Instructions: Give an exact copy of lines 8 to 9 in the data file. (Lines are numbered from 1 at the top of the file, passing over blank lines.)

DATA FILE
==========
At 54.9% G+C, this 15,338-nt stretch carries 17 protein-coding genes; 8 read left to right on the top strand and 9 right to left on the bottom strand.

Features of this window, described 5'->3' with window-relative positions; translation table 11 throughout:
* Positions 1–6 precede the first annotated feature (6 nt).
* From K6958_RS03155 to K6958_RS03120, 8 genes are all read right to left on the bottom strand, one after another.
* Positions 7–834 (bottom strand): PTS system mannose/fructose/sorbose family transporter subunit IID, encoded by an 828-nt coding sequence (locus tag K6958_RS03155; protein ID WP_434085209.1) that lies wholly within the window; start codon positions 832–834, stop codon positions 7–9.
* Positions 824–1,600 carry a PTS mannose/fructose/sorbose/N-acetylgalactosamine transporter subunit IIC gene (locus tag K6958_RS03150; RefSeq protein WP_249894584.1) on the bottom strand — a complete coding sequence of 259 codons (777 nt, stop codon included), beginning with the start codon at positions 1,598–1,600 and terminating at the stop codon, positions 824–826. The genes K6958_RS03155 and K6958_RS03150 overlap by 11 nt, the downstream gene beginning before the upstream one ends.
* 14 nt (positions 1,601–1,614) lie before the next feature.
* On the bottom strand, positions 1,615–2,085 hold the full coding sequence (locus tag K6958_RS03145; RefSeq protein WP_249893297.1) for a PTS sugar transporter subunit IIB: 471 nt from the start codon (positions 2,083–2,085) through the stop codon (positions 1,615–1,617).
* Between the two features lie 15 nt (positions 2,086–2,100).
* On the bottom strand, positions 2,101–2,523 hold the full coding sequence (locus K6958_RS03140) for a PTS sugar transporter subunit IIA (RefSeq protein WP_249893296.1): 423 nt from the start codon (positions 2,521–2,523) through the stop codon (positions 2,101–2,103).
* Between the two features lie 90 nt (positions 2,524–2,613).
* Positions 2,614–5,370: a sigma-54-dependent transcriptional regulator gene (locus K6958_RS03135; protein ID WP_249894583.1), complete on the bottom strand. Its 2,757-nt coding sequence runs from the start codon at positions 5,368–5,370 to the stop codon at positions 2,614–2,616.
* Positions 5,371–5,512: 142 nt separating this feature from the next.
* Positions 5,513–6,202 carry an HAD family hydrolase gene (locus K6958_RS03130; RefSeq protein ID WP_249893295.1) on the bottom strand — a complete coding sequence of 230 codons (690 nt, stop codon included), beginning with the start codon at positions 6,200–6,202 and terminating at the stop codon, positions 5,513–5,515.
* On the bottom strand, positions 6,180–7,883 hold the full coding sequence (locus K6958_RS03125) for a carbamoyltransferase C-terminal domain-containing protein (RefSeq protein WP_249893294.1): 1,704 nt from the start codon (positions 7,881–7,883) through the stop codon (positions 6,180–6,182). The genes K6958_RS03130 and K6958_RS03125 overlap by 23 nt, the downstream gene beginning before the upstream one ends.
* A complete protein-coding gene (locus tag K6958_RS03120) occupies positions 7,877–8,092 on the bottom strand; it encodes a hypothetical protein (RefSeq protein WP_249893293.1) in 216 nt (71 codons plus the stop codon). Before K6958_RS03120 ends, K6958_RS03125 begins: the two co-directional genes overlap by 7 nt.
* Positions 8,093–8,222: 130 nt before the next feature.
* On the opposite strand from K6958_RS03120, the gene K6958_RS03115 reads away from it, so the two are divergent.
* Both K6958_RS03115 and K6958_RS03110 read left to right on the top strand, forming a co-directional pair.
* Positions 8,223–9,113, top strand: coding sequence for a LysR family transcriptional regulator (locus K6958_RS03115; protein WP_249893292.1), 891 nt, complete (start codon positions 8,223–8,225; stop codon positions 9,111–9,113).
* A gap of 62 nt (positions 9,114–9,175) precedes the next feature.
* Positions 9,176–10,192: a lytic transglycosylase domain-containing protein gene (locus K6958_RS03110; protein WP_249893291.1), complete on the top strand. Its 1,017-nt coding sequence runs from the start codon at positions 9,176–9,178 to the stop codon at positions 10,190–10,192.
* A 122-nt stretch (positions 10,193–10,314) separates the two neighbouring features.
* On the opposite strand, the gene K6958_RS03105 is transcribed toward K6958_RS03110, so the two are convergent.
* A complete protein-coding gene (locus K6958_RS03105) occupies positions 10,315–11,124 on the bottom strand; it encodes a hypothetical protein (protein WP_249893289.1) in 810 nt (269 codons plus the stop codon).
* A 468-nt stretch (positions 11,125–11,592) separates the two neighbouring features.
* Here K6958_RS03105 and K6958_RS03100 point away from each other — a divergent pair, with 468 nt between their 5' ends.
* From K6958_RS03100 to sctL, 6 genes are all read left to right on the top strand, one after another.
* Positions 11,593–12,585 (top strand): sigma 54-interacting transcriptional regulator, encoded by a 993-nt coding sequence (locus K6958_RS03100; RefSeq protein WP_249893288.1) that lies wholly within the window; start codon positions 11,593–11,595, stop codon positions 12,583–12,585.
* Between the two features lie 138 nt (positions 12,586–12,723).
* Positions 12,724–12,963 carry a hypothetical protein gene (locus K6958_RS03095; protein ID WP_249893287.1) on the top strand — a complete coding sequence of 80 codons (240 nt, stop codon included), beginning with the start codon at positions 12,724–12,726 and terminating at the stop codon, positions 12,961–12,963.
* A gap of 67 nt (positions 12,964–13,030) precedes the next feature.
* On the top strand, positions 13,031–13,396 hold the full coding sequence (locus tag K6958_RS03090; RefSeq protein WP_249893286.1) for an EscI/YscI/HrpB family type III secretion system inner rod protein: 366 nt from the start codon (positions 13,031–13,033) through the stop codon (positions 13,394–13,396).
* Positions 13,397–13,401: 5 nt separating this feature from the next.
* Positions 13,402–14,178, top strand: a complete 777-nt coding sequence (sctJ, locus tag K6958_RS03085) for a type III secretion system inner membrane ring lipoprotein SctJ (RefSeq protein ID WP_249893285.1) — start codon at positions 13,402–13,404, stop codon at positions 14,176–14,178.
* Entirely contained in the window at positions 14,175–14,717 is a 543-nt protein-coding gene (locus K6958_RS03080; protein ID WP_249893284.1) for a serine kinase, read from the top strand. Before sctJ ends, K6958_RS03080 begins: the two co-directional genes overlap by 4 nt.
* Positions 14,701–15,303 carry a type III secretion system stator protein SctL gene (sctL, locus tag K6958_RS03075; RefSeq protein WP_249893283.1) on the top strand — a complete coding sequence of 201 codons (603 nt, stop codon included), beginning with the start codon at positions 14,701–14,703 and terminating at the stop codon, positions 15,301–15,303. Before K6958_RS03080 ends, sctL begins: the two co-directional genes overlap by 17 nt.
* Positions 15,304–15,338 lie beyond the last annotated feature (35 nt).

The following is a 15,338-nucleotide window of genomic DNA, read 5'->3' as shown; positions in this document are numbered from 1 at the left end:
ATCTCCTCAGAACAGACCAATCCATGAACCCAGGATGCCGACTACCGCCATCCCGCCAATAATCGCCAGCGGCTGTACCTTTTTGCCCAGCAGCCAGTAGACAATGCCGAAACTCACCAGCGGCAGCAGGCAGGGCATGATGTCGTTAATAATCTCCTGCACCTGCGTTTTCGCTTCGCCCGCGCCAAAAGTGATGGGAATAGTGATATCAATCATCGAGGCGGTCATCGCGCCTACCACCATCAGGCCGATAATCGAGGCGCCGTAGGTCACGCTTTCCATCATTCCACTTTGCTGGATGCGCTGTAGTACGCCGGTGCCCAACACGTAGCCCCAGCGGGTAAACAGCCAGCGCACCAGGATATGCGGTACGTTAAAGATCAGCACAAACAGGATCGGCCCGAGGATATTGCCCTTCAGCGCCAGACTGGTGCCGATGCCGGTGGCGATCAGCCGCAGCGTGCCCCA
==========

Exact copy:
* On the bottom strand, positions 1,615–2,085 hold the full coding sequence (locus tag K6958_RS03145; RefSeq protein WP_249893297.1) for a PTS sugar transporter subunit IIB: 471 nt from the start codon (positions 2,083–2,085) through the stop codon (positions 1,615–1,617).
* Between the two features lie 15 nt (positions 2,086–2,100).